Oil price spike boosts US stocks as stronger sterling takes toll on FTSE
Oil exploration companies were Iseq’s best performers thanks to jump in energy stocks
Providence Resources rose by 7.8 per cent as the company dusted itself down after a series of recent drilling disappointments. Photograph: Finbarr O’Rourke
European markets were mixed, while sterling surged to a fresh one-year high against the US dollar and blue-chip stocks slumped after the Bank of England hinted that it may hike interest rates in the “coming months”.
Across the Atlantic, the S&P and Dow clawed back earlier losses on Thursday morning, helped by a jump in energy stocks as oil prices jumped, but the Nasdaq was kept lower by a drop in consumer discretionary shares.
As the price of a barrel of crude spiked, oil exploration companies were among the best performers on the Iseq, which finished the session down just over 0.5 per cent overall.
Tullow Oil, which maintains its main listing in London, was up 6.6 per cent in Dublin. Providence Resources, meanwhile, rose by 7.8 per cent as the company dusted itself down after a series of recent drilling disappointments.
It was a mixed bag for companies with large exposures to the UK market, where the pound fared well on interest rate news.
Bulmers/Magners cidermaker C&C fell by 3.5 per cent as a seller entered the market in late afternoon. Paddy Power Betfair, meanwhile, spent the day in positive territory, finishing up 2.2 per cent.
Meanwhile, Dalata, Ireland’s largest hotel company, which is also investing in the UK, rose by 3.3 per cent.
The stronger pound took its toll on the FTSE 100, which closed down 84.31 points to 7,295.39. Multinational blue-chip stocks suffer when the pound rises because their overseas earnings are hit by less favourable currency translation.
High street retailer Next rose after the group upped its earnings outlook after “encouraging” trading. The fashion group hiked its sales and profit guidance as it said trading had turned a corner after a difficult start to its half-year, although pre-tax profits still fell 9.5 per cent to £309.4 million for the six months to the end of July. Shares soared 13 per cent, up 577p to 4,994p.
Sky drifted lower after UK culture secretary Karen Bradley confirmed 21st Century Fox’s £11.7 billion takeover bid would be be referred to the competition watchdog for an in-depth probe. 21st Century Fox is controlled by the Murdoch family – Rupert and his sons Lachlan and James – and is attempting to seize control of the 61 per cent of Sky it does not already own.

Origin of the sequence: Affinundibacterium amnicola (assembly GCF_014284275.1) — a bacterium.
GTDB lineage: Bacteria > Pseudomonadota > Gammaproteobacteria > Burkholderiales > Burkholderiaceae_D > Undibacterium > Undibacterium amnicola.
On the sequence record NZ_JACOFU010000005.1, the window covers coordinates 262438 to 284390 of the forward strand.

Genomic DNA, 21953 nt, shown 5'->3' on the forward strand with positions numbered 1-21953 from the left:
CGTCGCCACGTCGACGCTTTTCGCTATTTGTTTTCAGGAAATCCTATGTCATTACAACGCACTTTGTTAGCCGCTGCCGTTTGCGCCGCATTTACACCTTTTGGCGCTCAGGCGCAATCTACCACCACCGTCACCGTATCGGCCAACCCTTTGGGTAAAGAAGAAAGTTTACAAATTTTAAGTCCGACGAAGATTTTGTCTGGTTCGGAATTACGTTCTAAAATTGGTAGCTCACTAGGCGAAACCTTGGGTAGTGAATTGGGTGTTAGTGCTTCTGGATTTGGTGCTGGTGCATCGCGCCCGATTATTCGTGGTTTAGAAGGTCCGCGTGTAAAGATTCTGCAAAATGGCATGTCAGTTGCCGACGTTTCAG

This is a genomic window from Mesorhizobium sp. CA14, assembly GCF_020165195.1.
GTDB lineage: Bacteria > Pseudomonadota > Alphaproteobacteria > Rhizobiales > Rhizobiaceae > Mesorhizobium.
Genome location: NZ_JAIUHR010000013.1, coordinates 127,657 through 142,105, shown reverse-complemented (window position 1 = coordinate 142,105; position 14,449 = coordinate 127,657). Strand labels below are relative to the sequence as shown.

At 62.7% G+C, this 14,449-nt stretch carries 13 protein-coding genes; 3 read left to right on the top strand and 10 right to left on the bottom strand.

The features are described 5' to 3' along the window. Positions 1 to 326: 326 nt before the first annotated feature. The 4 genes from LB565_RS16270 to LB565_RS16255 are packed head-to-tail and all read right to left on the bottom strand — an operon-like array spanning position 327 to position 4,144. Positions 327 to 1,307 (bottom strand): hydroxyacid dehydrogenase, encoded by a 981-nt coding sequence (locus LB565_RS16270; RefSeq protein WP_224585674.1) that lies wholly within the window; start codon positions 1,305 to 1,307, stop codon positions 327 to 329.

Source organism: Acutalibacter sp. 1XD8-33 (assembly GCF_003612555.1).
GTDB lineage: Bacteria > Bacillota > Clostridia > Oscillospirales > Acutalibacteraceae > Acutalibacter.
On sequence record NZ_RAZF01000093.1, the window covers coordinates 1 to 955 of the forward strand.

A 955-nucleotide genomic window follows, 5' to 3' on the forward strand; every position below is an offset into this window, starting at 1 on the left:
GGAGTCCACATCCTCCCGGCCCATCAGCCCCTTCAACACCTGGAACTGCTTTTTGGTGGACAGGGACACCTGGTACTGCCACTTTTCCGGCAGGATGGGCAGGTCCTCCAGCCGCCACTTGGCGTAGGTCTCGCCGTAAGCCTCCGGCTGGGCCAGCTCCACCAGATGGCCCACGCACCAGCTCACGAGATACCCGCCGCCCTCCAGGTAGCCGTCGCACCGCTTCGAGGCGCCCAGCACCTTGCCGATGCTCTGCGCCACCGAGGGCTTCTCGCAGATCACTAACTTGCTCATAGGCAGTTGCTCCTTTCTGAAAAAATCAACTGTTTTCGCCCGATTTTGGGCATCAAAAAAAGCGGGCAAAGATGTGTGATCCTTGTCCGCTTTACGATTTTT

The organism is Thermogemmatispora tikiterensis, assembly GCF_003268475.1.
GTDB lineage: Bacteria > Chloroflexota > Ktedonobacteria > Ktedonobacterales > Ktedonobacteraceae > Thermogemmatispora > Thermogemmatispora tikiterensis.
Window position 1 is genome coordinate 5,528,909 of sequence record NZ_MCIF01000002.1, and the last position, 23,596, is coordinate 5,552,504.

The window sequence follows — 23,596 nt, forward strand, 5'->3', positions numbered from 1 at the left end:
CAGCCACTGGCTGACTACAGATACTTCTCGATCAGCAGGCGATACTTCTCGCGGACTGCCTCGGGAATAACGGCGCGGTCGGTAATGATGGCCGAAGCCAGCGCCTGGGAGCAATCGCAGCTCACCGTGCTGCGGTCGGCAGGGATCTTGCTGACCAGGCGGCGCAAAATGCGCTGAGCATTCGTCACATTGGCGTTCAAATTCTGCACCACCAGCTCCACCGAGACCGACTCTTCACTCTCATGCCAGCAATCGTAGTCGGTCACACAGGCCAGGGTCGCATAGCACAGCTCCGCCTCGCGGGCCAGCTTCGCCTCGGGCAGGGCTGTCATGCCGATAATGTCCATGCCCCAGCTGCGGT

Germany’s Dax is down 0.1 per cent and the Cac 40 in France was 0.2 per cent higher. Italy’s ENI rose 1.03 per cent and France’s Total gained 0.46 per cent, helping lift the Euro STOXX 50 index of leading EU shares.
Danish pension fund ATP has agreed to buy a 27.7 per cent stake in Copenhagen Airports (CPH) from Australia’s Macquarie for about 9.8 billion Danish crowns (€1.3 billion).
Shares in the airport company rose as much as 12.3 per cent after the announcement, to 5,750 crowns per share. It closed at 5,620 crowns on Thursday.
French insurer Axa is reportedly reviewing options for its European asset management unit amid consolidation in the sector. Its shares rose 0.1 per cent to close at €24.81 in Paris trading on Thursday. Natixis gained 1.1 per cent to €6.57.
Rising demand pushed US crude above $50 a barrel on Thursday morning. Energy stocks helped put the Dow in positive territory as Exxon Mobil rose 0.22 per cent to $79.93 while Chevron gained 0.25 per cent to $114.47. Also giving the Dow a boost was Boeing, which rose 1.3 per cent after Deutsche Bank raised its price target.
The consumer discretionary index was down 0.33 per cent, led by declines of 0.7 per cent to 0.9 per cent in Amazon, Disney and Charter Communications.
Equifax tumbled as much as 8.9 per cent to its lowest level since February 2015 after the Federal Trade Commission opened an investigation into the company’s massive data breach.
– (Additional reporting: Reuters/Bloomberg/PA)